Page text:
To do so, meet with all parties in the household. Require the adult daughter to complete a rental application and do a full background check. If you typically charge an application fee, charge it. If the daughter qualifies, according to your rental criteria, then accept her as a tenant on the lease. All parties on the new agreement will be jointly and severally liable. If you want to make other adjustments to the lease at this time, and all parties agree, then do so.

Consider whether your lease is comprehensive enough to cover situations that may arise. The situation of a tenant wanting to change the make up of the household is fairly common. Be flexible and reasonable. Also, if you want more flexibility and don't want to be locked in, make the rental agreement month to month. If your expenses increase (for example, if you are paying more for utilities) because of a third person living there, then raise the rent if you must.

In most jurisdictions if a person occupies a place for a certain amount of time and establishes residency, they become your tenant whether you agreed to it in advance or not. In our state, if the daughter has lived there for 30 days and receives mail at the residence, she could claim tenancy.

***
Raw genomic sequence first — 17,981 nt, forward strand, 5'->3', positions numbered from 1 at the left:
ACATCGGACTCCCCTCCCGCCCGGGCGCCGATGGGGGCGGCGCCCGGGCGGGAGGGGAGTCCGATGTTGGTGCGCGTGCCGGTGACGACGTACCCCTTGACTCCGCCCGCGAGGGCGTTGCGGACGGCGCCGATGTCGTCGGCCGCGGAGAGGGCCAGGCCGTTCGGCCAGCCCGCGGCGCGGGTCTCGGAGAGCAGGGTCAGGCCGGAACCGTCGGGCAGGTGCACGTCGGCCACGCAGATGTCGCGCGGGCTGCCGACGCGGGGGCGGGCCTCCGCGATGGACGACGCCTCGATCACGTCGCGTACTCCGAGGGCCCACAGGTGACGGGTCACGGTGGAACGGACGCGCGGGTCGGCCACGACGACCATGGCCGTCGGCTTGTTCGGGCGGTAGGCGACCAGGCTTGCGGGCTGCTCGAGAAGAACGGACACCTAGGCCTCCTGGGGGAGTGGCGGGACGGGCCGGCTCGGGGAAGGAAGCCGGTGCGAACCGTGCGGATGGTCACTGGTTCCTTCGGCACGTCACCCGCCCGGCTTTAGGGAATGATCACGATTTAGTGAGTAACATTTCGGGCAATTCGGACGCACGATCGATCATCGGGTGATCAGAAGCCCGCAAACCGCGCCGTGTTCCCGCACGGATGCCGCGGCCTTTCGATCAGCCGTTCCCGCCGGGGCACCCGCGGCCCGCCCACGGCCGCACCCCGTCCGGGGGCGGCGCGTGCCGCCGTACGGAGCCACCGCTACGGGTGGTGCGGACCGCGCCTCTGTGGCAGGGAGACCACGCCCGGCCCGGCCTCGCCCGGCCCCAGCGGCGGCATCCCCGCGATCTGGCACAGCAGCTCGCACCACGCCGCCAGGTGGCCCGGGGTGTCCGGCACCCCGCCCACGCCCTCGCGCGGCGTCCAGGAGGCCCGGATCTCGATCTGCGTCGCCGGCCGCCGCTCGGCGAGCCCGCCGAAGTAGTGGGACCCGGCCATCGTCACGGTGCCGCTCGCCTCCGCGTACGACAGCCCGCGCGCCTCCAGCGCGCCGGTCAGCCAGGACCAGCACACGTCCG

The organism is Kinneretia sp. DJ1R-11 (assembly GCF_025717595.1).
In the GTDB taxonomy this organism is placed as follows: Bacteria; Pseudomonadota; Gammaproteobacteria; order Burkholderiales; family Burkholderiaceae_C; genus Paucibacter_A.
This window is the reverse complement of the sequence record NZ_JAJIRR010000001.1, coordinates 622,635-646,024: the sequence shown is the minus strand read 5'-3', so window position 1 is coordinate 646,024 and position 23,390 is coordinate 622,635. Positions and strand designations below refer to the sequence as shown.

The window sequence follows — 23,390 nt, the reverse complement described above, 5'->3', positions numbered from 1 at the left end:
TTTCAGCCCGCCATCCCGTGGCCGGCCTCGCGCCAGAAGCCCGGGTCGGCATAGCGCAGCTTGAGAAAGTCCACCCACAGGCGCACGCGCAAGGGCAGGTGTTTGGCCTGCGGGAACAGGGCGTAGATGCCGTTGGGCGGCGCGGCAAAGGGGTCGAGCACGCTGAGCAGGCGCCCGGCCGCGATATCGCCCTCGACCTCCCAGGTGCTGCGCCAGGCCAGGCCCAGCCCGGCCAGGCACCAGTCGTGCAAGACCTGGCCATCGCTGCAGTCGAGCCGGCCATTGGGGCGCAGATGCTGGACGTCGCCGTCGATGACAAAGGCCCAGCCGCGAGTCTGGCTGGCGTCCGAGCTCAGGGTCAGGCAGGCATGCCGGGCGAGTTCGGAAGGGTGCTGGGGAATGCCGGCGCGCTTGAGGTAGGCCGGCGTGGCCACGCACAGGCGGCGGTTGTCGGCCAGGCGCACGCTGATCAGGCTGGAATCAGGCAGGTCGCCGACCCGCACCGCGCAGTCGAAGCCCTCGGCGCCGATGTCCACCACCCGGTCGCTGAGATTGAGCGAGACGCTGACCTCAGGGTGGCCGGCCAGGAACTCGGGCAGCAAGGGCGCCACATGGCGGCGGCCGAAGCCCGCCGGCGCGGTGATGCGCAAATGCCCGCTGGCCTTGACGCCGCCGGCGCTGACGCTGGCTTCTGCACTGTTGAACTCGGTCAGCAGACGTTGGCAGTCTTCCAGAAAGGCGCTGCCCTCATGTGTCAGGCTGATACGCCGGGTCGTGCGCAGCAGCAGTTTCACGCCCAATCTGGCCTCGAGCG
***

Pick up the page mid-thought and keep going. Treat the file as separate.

Open and honest communication from the start is key. Matters of importance need to be in writing. Verbal agreements should be avoided. Sounds like the problem originated with how you and your ex-GF handled the move in. Your expectations, her expectations, and the tenants' expectations obviously were not in synch. It is good that your tenants are letting you know about the change in their circumstances and are asking you in advance of Feb 28 for help in accommodating their need. That shows a spirit of cooperation.

Do your tenants know who to contact for maintenance needs and other matters? Set up a primary contact person and secondary contact person. Establish reliable means for them to contact you.... telephone, text, email, postal mail. Let them know how and when you prefer they contact you. We want our tenants to be able to reach us for urgent matters without delay. Written communication is necessary for some matters. Verbal communication is okay for others.